During moments of great crisis in real life there is no perfect soundtrack to underscore the feelings, no perfect lyrics to represent the pain. The pain is unique, and so the quality of the sound should reflect that. The wide valley in which the hut sits creates a perfect acoustic instrument and visual metaphor for the sorrow and emptiness felt by the main character. Slamming his hands into the water, and wailing like a child is heard without a musical score and naturally how one would expect the sound echoed in that valley environment. The viewer is a bystander to his pain just like the master who stands upon the hill and watches. The moment is witnessed as it would be in reality, not made artificial by music from a soundtrack.
One of the last examples I will outline here is seen when the monk returns to the floating hut for the final time. It is winter now and each time he returns he is welcome by the same creaky doors, but this time he is welcomed into a world that is quiet and still. Since the water has frozen, there is no longer the soft sound of the ripples, or distant waterfalls. Here the environment symbolizes the emotional state of the character – he has finally found peace and stillness. He is even able to recognize his master’s passing without anger, but with a bow that shows he has accepted the cycle of life.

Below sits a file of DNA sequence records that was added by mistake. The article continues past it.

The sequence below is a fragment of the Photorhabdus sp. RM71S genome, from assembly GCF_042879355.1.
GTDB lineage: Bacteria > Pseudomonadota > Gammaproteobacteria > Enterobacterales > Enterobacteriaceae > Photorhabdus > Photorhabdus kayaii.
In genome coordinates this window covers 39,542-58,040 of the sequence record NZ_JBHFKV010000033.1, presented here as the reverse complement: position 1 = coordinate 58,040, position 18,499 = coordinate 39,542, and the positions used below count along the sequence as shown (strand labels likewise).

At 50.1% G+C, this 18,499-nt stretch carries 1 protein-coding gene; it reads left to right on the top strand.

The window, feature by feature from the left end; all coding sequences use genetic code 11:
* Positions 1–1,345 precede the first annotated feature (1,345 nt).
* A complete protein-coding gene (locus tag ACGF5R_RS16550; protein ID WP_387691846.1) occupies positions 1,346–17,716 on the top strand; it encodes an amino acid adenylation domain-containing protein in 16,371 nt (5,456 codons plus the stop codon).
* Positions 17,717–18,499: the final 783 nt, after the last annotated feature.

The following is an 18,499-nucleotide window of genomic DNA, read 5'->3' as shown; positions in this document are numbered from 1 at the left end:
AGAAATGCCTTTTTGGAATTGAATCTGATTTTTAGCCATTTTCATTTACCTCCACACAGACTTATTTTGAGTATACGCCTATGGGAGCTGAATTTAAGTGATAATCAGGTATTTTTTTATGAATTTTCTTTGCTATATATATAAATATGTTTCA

The final moments of the film where the character ascends the steep mountain in only a pair of worn pants, a stone on his back and a buddha, it is clear he has lessened his karmic retribution through discipline and meditation. In this scene, the director chooses to bring back music to underscore the character’s journey. The mountain is a clear symbol of something powerful, that has stood the test of time. As Jack Kerouac said in The Dharma Bums, “…a mountain is a buddha. think of the patience, hundreds of thousands of years just sittin there bein perfectly perfectly silent and like praying for all living creatures in that silence and just waiting’ for us to stop all our frettin and foolin.” The mountains, like all facets of nature, carry in them a wisdom that all of us can learn from.
Exploring the wisdom of these facets of nature through the emphasis of ambient sound is a unique and effective way of storytelling. Spring is a deep and gripping film, which epitomizes the expression “silence is golden” and leaves viewers searching for more – more compassion, more philosophy and more awareness in recognizing the power of silence.